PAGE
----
The house was dead quiet. I had been fast asleep one moment, then wide awake the next. There was no in-between. The usual drowsiness that came hand-in-hand with such a sudden – almost violent – transition between sleep and wakefulness was non-existent. The silence that surrounded me was almost unnatural. I couldn’t hear the wind outside the windows, nor the creaking of the house settling in the night. Not a single sound.
I had gone to bed at midnight. A rare feat. Tuckered out by a day spent doing laundry, house chores, settling bills, and buying groceries. Age was catching up. In another five years, I’d be in bed at ten and awake at four. A fearful prospect, if there ever was one. The world kept spinning, and the body spun along on invisible threads, slowly drained of vitality and vigour.
Sitting upright in bed, I strained my ears and stretched out my arms. Still, not a single thing stirred. It was as if my senses had been muffled somehow by a thick, heavy carpet. In the darkness, I fumbled for the bedside lamp and turned it on. The click was reassuring. My ears still worked, after all.
Now, wide awake at three in the morning on a day when I had to go in at work early to make sure everything was in shape before we opened for the lunchtime crowd, I was hungry.
I did pick up those slices of smoked ham earlier. Would go well with some bread. Maybe even fry it up, and add some asparagus. There were a few sprigs somewhere in the fridge if memory served me. Sighing, I got out of bed and made my way toward the kitchen.
The creak of the floorboards sounded like out-of-tune piano keys. An unintelligible melody of footsteps in the dead of the night. I got to the kitchen and flipped the light switch.
“Fuck!” I screamed as I did. “Just how long have you been sitting there?!”
She lifted her head from between her arms where she sat at the kitchen counter and stared at me. She had been crying, from the looks of it. Her mascara was running in unsightly black lines at the corner of her eyes. Sniffling, she shifted in her seat and pulled her coat closer around her.
“You s-scream like a little girl,” she managed.
“Shut up. I walk into my kitchen in the middle of the night to find a woman sitting in my kitchen all hunched over, dressed in black with her hair over her eyes and you expect me not to be surprised?”
She pulled a tissue from the pack in front of her and blew her nose. Loudly.
“When did you get back? And how the hell did you get in this time? I don’t leave the spare out anymore.”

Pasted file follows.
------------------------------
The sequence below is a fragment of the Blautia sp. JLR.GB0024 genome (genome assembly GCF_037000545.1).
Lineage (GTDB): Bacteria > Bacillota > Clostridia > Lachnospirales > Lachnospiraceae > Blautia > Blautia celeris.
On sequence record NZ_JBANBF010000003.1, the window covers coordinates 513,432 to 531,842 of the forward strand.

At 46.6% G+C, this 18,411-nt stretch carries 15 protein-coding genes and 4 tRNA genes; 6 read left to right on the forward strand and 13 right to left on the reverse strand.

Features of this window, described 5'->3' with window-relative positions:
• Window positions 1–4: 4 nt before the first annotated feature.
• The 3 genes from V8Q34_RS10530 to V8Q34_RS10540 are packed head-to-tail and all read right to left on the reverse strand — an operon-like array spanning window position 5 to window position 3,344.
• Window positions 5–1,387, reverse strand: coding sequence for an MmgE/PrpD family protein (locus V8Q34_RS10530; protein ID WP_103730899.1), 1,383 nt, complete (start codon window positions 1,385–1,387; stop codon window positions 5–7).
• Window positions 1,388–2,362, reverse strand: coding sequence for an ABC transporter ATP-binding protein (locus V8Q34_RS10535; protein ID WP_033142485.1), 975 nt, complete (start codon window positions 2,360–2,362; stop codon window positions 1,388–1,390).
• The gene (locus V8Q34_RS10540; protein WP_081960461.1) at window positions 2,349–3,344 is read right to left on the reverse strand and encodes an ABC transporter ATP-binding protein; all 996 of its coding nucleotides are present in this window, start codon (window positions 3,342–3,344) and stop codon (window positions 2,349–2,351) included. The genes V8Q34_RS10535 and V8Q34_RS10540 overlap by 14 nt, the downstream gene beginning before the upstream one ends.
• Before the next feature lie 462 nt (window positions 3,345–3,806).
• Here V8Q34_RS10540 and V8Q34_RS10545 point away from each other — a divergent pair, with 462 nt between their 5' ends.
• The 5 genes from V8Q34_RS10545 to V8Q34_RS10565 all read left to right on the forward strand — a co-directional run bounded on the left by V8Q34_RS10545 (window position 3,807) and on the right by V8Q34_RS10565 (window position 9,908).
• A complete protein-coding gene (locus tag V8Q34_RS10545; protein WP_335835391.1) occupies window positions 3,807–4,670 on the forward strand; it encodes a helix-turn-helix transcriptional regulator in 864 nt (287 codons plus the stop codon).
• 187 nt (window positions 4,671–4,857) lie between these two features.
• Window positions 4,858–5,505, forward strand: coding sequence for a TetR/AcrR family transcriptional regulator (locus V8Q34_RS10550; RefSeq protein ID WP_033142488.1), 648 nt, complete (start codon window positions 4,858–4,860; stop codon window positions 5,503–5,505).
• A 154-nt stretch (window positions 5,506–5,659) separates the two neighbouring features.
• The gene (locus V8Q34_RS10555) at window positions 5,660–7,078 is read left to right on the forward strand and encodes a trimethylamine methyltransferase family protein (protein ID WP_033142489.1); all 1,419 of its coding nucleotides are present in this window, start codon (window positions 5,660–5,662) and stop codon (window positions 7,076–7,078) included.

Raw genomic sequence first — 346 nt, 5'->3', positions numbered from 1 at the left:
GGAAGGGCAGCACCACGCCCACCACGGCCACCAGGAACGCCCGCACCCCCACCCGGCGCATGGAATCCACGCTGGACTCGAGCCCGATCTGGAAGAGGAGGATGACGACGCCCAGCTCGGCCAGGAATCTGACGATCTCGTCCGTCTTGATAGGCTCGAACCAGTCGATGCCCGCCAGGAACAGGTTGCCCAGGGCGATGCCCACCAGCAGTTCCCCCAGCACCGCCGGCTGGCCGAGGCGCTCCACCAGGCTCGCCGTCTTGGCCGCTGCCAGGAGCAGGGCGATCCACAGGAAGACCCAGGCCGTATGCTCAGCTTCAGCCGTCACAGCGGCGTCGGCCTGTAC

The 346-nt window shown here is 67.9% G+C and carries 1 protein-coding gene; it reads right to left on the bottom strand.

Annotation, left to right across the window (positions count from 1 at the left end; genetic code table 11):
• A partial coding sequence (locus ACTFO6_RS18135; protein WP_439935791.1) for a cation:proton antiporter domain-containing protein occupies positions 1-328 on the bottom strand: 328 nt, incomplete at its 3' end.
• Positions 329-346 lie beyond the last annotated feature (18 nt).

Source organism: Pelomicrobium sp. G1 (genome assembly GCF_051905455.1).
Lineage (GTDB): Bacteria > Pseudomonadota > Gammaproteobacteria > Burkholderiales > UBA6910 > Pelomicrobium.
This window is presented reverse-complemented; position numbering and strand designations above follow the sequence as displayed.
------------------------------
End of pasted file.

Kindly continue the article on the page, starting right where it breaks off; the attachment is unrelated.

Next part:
“Made one for myself the last time I was here,” she said without looking up.
“You know, you could at least call. There’s something called a telephone these days. Maybe you’ve heard of it. Almost called the cops on you,” I sighed, calming myself.
“You’d call the cops on your own twin sister?”
“Could’ve been anyone sitting in my kitchen. No, seriously, call first. What if I had someone over?”
She giggled in between tears. I didn’t know whether to feel amused or insulted.
“Someone over? You? Don’t… don’t make me laugh,” she stammered.
I let out another loud, deliberate sigh. “So? What happened this time? You’re supposed to be halfway around the world. Do mom and dad know?”
She was the reason I woke up, I thought to myself. No wonder something felt off.
“I-I want some noodles. The ones you always make. T-That’s why you’re awake, right?” she sniffed.
“Hate to break it to you, but I’m all out. You were right; too much instant noodles are bad for you. Haven’t restocked in quite some time.”
She stared at me like I had just told her the world was ending. “B-but… not even one packet?”
“Nope. Not even a single packet.”
At this, she started crying all over again.
I wasn’t going to deal with this at three in the morning, twin sister or not. My hunger was overriding my empathy at the moment. Getting the ham and some asparagus out of the fridge, I busied myself with cleaning the sprigs at the sink.
“W-what’re you making now?” I heard her say.
“Ham. And some vegetables. Maybe get some cheese, and make a sandwich. I haven’t really decided yet.”
“Your radio doesn’t work.”
“It’s broken, I think. Or out of batteries. I don’t know.”
I heard her blow her nose again.
“You got a lighter? Or matches?”